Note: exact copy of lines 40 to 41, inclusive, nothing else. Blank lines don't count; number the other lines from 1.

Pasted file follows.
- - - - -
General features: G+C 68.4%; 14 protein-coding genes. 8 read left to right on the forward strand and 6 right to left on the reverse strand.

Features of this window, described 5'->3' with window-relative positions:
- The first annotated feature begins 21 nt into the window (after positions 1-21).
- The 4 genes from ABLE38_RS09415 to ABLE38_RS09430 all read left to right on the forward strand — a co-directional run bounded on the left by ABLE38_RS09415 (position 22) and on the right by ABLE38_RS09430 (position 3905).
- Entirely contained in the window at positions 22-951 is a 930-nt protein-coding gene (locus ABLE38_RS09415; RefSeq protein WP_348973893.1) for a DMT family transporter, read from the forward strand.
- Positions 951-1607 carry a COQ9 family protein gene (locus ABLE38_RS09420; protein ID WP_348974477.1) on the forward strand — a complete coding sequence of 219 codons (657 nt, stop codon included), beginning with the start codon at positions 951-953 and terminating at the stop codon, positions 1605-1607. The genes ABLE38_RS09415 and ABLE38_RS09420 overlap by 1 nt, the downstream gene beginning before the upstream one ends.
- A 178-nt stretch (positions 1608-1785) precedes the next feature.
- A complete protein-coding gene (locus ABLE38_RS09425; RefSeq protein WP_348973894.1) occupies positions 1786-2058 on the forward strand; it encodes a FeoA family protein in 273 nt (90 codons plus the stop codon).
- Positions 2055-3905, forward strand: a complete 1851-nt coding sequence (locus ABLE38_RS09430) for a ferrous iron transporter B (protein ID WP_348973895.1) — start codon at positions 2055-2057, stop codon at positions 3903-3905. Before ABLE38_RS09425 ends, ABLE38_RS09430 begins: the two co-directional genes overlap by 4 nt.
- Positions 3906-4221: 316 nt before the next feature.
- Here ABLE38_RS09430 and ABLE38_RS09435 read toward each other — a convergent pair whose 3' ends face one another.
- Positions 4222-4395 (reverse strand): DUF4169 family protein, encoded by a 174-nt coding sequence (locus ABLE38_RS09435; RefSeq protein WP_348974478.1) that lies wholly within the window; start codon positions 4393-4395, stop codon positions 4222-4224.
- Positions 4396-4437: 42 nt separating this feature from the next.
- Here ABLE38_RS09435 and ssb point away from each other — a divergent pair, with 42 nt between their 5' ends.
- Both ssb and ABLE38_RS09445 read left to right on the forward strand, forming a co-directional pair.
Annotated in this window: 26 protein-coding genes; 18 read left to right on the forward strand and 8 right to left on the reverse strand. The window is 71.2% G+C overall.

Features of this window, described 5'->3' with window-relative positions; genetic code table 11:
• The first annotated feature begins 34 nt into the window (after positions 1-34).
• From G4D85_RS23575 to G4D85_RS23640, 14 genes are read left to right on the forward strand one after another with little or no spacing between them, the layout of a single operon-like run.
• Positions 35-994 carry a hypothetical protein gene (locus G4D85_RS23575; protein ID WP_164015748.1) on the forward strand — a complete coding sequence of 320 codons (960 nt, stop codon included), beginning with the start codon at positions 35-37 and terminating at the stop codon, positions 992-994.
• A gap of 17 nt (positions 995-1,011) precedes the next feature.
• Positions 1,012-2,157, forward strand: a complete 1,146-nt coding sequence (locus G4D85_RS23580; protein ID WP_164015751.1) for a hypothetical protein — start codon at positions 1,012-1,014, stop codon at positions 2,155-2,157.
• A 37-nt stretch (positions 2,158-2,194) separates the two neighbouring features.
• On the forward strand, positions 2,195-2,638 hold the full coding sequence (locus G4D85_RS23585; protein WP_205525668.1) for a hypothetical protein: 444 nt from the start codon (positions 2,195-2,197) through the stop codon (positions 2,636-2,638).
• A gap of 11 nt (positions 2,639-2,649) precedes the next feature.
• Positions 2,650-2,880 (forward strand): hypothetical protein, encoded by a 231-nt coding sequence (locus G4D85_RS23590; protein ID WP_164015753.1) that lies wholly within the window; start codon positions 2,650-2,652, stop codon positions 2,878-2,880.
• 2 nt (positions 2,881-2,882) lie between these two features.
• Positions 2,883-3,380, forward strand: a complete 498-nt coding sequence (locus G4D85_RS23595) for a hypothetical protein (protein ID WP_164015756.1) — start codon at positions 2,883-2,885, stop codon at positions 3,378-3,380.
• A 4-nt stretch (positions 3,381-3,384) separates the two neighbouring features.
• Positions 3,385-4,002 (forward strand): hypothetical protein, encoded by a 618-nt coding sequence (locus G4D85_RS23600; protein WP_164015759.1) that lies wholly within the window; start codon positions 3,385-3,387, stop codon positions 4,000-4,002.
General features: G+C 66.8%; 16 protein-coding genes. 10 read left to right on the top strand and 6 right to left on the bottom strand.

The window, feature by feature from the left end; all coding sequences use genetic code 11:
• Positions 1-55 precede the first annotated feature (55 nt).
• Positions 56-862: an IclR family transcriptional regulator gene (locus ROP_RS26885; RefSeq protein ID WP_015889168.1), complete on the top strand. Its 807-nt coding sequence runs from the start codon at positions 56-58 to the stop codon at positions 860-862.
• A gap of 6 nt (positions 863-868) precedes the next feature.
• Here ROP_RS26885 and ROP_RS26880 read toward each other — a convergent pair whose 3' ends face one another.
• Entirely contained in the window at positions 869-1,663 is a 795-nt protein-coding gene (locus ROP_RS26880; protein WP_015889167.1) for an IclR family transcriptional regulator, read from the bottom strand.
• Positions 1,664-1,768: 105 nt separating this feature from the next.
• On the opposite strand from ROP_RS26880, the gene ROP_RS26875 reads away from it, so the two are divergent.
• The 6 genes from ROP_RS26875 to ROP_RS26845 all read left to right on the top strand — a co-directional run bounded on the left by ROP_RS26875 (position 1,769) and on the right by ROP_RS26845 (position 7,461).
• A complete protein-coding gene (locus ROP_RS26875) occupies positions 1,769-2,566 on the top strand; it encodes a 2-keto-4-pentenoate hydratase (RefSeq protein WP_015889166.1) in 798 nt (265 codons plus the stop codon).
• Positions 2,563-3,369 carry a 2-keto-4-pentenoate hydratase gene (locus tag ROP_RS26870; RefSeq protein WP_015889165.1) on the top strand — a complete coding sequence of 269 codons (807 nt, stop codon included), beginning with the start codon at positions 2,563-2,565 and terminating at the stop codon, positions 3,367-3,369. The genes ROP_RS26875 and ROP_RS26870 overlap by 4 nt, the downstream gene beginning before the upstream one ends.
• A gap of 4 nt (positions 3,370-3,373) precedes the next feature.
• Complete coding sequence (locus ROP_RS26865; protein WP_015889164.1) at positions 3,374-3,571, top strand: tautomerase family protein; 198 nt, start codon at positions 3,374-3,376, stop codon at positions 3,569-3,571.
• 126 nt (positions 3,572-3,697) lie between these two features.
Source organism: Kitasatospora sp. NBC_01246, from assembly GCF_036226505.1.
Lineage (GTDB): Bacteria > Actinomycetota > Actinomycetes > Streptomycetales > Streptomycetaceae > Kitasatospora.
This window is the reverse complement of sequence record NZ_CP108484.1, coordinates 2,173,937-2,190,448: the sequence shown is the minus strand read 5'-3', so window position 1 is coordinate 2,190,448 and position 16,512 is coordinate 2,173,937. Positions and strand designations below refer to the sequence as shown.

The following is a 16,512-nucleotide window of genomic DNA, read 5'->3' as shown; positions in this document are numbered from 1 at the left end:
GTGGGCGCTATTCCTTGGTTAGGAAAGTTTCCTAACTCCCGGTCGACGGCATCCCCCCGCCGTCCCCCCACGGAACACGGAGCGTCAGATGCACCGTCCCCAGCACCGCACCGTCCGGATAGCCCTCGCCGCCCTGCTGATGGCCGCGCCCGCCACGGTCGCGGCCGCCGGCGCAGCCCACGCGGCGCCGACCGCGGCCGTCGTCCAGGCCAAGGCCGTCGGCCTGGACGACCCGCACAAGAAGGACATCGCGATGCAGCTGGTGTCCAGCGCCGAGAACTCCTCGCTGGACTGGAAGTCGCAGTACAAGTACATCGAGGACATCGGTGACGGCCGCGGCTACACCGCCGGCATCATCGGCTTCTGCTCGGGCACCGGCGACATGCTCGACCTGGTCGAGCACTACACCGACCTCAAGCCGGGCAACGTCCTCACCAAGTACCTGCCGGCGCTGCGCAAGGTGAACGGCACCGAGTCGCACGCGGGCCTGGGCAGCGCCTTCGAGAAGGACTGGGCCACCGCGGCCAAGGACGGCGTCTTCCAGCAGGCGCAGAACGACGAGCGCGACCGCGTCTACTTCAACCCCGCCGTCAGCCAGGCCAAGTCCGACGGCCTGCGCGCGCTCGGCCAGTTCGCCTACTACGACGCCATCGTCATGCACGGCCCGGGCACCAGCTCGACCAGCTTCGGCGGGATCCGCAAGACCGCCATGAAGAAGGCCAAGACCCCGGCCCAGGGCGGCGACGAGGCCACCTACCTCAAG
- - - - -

• The 6 genes from ROP_RS26875 to ROP_RS26845 all read left to right on the top strand — a co-directional run bounded on the left by ROP_RS26875 (position 1,769) and on the right by ROP_RS26845 (position 7,461).
• A complete protein-coding gene (locus ROP_RS26875) occupies positions 1,769-2,566 on the top strand; it encodes a 2-keto-4-pentenoate hydratase (RefSeq protein WP_015889166.1) in 798 nt (265 codons plus the stop codon).